By Ron Buchanan
|Level||hard (assigned by the editor)|
|Type||Square-Keeper, H S H S|
|(4,8,4) Head partners balance, dosido and allemande right until the gents are in the center (approx. once), don't let go|
(4) Head gents take left hands to form a wave of four and balance
|(16) Hey, head gents pass left shoulders to start|
(12) Partners swing (at home)
|(4,8,4) Corners balance, dosido and allemande right any amount, don't let go|
(4) Make waves of four at the heads (anyone in the middle)
|(16) Hey for four, centers passing left shoulders to start|
(12) Corners swing
|(4,8,4) New corners (original opposites) balance, dosido and allemande right until gents are in the center (nearly once), don't let go|
(4) All four gents take left hands across to form crossing waves of four
|(16) Grand hey, gents passing left shoulders to start|
(12) Swing that one (original opposite)
|(8) New corners dosido|
(8) Those two allemande right 1 1/2 "keep it tight"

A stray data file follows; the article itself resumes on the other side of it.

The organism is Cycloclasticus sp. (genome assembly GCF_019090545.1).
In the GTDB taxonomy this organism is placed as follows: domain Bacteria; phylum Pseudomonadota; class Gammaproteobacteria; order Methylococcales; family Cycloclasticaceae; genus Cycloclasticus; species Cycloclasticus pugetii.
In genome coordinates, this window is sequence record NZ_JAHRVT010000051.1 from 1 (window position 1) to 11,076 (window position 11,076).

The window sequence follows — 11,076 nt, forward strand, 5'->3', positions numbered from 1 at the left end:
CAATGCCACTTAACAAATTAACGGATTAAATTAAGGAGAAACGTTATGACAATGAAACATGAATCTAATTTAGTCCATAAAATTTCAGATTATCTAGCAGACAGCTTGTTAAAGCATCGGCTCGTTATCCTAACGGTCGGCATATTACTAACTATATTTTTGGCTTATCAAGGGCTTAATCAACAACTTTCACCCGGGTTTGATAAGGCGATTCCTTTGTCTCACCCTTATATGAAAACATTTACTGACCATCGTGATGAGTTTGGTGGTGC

(8) Wrong-way weave the ring, passing original partner by left to start
This dance requires a marathon teaching session, so reserve it for a workshop at a dance camp or a similar venue.
To teach the grand hey, walk it through three times. First walk it slowly using hands (left-hand star 1/2 in the middle, allemande right 1/2...). Next walk it through slowly without hands. Finally walk through it up to speed without hands.
Walk the whole dance through twice, first for the heads, then for the sides. The second time omit the simple heys for four (e.g. just say "pshht; you heyed"). When you get to the grand hey the second time note that everybody is right where they were the first time (whew!), then walk it through to cement it.
Kathy Anderson suggests using a chorus that involves one's right-hand lady (there is no interaction, otherwise). Ron suggests using a simple chorus to give the dancers a rest.
The moves are divided to clarify the sequence rather than to match the music.
Needless to say, this is a difficult dance to put into writing. So far to our knowledge nobody has taught or called this dance to this particular sets of notes. We hope the information is complete enough to make this possible and we encourage you to try. The editor and author would be grateful for any suggestions you think would be helpful for others.
Collected from Ron Buchanan January, 1997.
This dance is from American Country Dances On Line
All rights reserved by the author; used by permission.
Added to database 3/9/1997; last revised 3/5/1999; edited by Russell Owen